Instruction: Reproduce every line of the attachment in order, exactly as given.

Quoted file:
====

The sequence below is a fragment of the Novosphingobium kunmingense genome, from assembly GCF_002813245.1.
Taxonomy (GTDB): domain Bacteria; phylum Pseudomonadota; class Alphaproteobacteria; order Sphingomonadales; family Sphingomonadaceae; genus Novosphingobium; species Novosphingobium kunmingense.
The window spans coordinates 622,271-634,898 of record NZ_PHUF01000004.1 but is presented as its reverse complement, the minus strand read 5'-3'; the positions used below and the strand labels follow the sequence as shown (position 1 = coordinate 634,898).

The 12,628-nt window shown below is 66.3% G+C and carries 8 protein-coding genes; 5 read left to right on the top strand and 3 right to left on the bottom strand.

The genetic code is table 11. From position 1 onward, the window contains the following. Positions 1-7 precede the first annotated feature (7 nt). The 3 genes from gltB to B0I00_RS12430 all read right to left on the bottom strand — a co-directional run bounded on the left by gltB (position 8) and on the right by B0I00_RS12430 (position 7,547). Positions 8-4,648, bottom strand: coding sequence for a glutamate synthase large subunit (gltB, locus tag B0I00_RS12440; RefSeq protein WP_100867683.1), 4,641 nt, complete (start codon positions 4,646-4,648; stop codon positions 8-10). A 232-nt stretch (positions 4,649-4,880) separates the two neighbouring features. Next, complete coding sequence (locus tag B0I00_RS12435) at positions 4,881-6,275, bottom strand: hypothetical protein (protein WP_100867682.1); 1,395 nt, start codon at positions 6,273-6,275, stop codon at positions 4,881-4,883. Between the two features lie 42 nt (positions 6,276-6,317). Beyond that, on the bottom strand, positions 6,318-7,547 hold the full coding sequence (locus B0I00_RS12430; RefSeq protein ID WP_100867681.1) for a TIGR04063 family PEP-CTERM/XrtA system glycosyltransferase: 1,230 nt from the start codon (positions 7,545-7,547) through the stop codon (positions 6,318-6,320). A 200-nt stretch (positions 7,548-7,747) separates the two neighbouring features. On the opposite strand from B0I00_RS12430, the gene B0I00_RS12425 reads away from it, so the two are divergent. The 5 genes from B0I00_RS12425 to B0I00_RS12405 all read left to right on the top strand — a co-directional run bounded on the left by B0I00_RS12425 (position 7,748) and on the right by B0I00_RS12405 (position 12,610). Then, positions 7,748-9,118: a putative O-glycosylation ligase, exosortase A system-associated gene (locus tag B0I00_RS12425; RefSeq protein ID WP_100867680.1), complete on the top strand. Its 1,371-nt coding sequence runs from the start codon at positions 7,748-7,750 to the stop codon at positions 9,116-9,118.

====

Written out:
The sequence below is a fragment of the Novosphingobium kunmingense genome, from assembly GCF_002813245.1.
Taxonomy (GTDB): domain Bacteria; phylum Pseudomonadota; class Alphaproteobacteria; order Sphingomonadales; family Sphingomonadaceae; genus Novosphingobium; species Novosphingobium kunmingense.
The window spans coordinates 622,271-634,898 of record NZ_PHUF01000004.1 but is presented as its reverse complement, the minus strand read 5'-3'; the positions used below and the strand labels follow the sequence as shown (position 1 = coordinate 634,898).

The 12,628-nt window shown below is 66.3% G+C and carries 8 protein-coding genes; 5 read left to right on the top strand and 3 right to left on the bottom strand.

The genetic code is table 11. From position 1 onward, the window contains the following. Positions 1-7 precede the first annotated feature (7 nt). The 3 genes from gltB to B0I00_RS12430 all read right to left on the bottom strand — a co-directional run bounded on the left by gltB (position 8) and on the right by B0I00_RS12430 (position 7,547). Positions 8-4,648, bottom strand: coding sequence for a glutamate synthase large subunit (gltB, locus tag B0I00_RS12440; RefSeq protein WP_100867683.1), 4,641 nt, complete (start codon positions 4,646-4,648; stop codon positions 8-10). A 232-nt stretch (positions 4,649-4,880) separates the two neighbouring features. Next, complete coding sequence (locus tag B0I00_RS12435) at positions 4,881-6,275, bottom strand: hypothetical protein (protein WP_100867682.1); 1,395 nt, start codon at positions 6,273-6,275, stop codon at positions 4,881-4,883. Between the two features lie 42 nt (positions 6,276-6,317). Beyond that, on the bottom strand, positions 6,318-7,547 hold the full coding sequence (locus B0I00_RS12430; RefSeq protein ID WP_100867681.1) for a TIGR04063 family PEP-CTERM/XrtA system glycosyltransferase: 1,230 nt from the start codon (positions 7,545-7,547) through the stop codon (positions 6,318-6,320). A 200-nt stretch (positions 7,548-7,747) separates the two neighbouring features. On the opposite strand from B0I00_RS12430, the gene B0I00_RS12425 reads away from it, so the two are divergent. The 5 genes from B0I00_RS12425 to B0I00_RS12405 all read left to right on the top strand — a co-directional run bounded on the left by B0I00_RS12425 (position 7,748) and on the right by B0I00_RS12405 (position 12,610). Then, positions 7,748-9,118: a putative O-glycosylation ligase, exosortase A system-associated gene (locus tag B0I00_RS12425; RefSeq protein ID WP_100867680.1), complete on the top strand. Its 1,371-nt coding sequence runs from the start codon at positions 7,748-7,750 to the stop codon at positions 9,116-9,118.